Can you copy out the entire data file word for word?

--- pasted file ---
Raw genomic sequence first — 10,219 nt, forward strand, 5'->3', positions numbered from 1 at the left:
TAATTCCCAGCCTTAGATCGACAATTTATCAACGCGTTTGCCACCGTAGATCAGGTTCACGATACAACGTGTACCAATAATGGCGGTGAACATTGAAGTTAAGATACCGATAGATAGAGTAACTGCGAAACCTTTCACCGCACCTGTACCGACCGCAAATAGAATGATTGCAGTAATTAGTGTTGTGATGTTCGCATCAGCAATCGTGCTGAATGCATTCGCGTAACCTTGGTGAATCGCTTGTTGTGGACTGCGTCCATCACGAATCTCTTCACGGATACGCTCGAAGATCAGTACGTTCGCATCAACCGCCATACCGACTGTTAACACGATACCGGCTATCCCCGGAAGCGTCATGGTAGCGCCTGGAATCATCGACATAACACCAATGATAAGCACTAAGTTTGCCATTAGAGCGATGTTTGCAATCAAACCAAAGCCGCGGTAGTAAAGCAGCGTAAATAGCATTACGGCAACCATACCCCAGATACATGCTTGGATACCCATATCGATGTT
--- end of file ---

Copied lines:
Raw genomic sequence first — 10,219 nt, forward strand, 5'->3', positions numbered from 1 at the left:
TAATTCCCAGCCTTAGATCGACAATTTATCAACGCGTTTGCCACCGTAGATCAGGTTCACGATACAACGTGTACCAATAATGGCGGTGAACATTGAAGTTAAGATACCGATAGATAGAGTAACTGCGAAACCTTTCACCGCACCTGTACCGACCGCAAATAGAATGATTGCAGTAATTAGTGTTGTGATGTTCGCATCAGCAATCGTGCTGAATGCATTCGCGTAACCTTGGTGAATCGCTTGTTGTGGACTGCGTCCATCACGAATCTCTTCACGGATACGCTCGAAGATCAGTACGTTCGCATCAACCGCCATACCGACTGTTAACACGATACCGGCTATCCCCGGAAGCGTCATGGTAGCGCCTGGAATCATCGACATAACACCAATGATAAGCACTAAGTTTGCCATTAGAGCGATGTTTGCAATCAAACCAAAGCCGCGGTAGTAAAGCAGCGTAAATAGCATTACGGCAACCATACCCCAGATACATGCTTGGATACCCATATCGATGTT